Culture >Dialects
Macanese Dialect
The Macanese dialect is commonly known as Macanese Portuguese (Patuá). It is a mixture of Portuguese, Malay, Cantonese, English, ancient Portuguese and a bit of Dutch, Spanish and Italian. In the past, it was the language spoken in Macau’s Portuguese Community. In 2009, theUNESCO listed the native dialect of Macau as an "endangered language". At present, this dialect is mainly preserved by a group of native Macanese drama aficionados who use it as their performance language.
Macau's colonial blood drains away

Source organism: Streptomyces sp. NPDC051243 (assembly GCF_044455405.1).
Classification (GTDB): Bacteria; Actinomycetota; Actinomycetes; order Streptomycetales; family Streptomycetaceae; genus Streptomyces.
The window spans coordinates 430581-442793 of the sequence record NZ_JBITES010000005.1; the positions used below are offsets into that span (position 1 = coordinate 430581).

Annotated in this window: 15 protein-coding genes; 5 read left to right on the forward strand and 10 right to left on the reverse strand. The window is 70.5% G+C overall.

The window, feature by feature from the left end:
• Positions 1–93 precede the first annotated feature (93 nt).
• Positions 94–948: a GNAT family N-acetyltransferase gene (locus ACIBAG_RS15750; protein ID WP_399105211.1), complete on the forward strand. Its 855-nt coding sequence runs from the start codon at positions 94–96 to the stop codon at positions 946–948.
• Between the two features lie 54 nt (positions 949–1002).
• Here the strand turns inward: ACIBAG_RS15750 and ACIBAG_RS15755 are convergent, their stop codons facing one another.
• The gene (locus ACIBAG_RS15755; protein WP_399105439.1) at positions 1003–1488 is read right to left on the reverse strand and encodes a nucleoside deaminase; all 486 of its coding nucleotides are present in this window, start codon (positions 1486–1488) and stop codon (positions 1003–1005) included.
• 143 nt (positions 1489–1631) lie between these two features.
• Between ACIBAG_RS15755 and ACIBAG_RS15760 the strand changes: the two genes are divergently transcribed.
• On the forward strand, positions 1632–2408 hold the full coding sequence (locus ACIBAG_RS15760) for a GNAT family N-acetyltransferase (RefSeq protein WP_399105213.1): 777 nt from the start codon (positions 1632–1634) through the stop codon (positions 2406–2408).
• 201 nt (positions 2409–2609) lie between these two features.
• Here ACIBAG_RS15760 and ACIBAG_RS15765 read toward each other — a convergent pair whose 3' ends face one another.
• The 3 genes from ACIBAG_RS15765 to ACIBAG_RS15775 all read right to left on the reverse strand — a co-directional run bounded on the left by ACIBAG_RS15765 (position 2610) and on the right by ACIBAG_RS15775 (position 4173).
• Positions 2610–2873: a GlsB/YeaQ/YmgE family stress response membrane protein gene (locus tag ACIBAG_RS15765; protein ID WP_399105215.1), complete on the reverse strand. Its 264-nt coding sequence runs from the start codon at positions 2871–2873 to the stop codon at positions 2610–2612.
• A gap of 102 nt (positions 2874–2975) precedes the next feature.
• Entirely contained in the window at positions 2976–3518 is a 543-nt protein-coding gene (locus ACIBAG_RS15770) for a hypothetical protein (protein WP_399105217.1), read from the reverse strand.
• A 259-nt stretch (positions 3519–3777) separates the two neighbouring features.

By Tony Cheng BBC, Macau The façade of the church of St Paul has been described as a sermon in stone. The intricate carvings were intended to introduce the heathen Chinese to the story of Christ and the saints. Today, 400 years after it was built, only the facade survives, but sitting atop one of Macau's seven hills, it serves as a very visible reminder of the influence the Portuguese had on this small city state in southern China. "A French philosopher once wrote the French conquered the world with a feather, the British with a sword, and the Portuguese through sex," said Professor Carlos Marrieros, an architect and student of Macanese history. He thinks that the enduring presence of the Portuguese in Macau will be protected by more than just history. He pointed to the 400-year-old genetic footprint that the former colonials left as a safeguard to their continued presence, the people of mixed race known as the Macanese. "As a matter of fact in Macau, the first experience of inter racial marriages were experienced here. "From the 16th century up till now, European Portuguese mixed with local Chinese, but also Malay, Japanese and Filipino girls," he said. One of the areas where the Chinese and the Portuguese have always met in harmony is in the kitchen, so I visited the kitchen of Fernando's, one of Macau's most popular restaurants. I asked the owner, Fernando Gomes, if he thought Macau had changed very much since it converted to Chinese rule in 1999. "Macau still has the same rules. You can't say it's Chinese rules or Portuguese rules, it's not an invasion! But that easy-going attitude is not shared by all. Ng Kwok Cheung is a member of Macau's legislative assembly, and he thinks that the Portuguese colonists were too quick to hand back Macau to mainland China without securing greater rights for its citizens. "I think there are some differences between the British in Hong Kong and the Portuguese in Macau. "The British in HK, I think they want HK to be a real city of liberty in order for their economic interests and the economic interests of the Western world," he said. "But in Macau, the Portuguese didn't care so much about this, therefore they want to co-operate with the present government, they only want to protect their interests," he added. And by and large those interests have been well protected. The Portuguese that remained after 1999's handover have prospered, as have the institutions that house them. The bar at the military club in Macau is the very epitome of colonial living. There are ceiling fans whirring, palms in the corner, and the smell of cigar smoke hangs heavy in the air. Carlos Couto, the vice president of Casa de Portugal, an organisation which represents the interests of the Portuguese community here, said those who will probably find it more difficult to adjust to Chinese rule will be the Macanese. "In a certain sense I believe that the Macanese are the ones who are going to suffer more. They need to adjust their mentalities to survive in this particular place. "Before, for many centuries, they had played a role between the Portuguese Government and the Chinese Government. They had been the middle people. This role is now over," he said. In the Luis de Camoes Park - despite its name - there is little evidence of any Portuguese colonial legacy. As the locals practise their Cantonese opera skills, all traces of the distinctive Macanese dialect that was unique to the city are gone. A linguistic blend of Chinese, Portuguese, Malay and Japanese, it acted as a lingua franca, or common language, between the Portuguese trading ports. Some disconcerted Macanese have started to make efforts to revive their dying culture. Fred Palmer and his wife Sonia have founded a theatre troupe which performs traditional Macanese plays in the Macanese dialect. Although their performances have been well received, the audience is generally a mature one. No new blood Mr Palmer said that a lot of Macanese left for Portugal, and they are missed by the local community. "The fact is that they used to have the usual traditional things going on. Today we see less of those things going on. As a matter of fact for the cultural part of it, it's less than before," he said. And what has even more impact on the future of the Macanese is the lack of any new Portuguese immigrants. A community which for centuries has regenerated with marriages between the Chinese and the Europeans has seen its source of new blood dry up. Most of the young Macanese have long since left for Europe, America or Australia. Those that remain, like the octogenarian Lionel Barros, are determined to cling to their identity. "In Macau, if there is one Macanese, they will still continue. So I'm going to stay here. My mother died here, my wife died here, my father died here. Only my brother and I are left. He is 75 and I am still living, in good running condition," he said. Macau makes much of its Portuguese past, and the winding alleyways and colonial architecture are constant reminders of the first Europeans to settle in the Far East. However, the living remnants, the Macanese themselves, are quickly slipping away. Like the CDs of Macanese Christmas carols that Fred Palmer sells in the hot summer evenings, they seem to be caught out in the wrong place, at just the wrong time.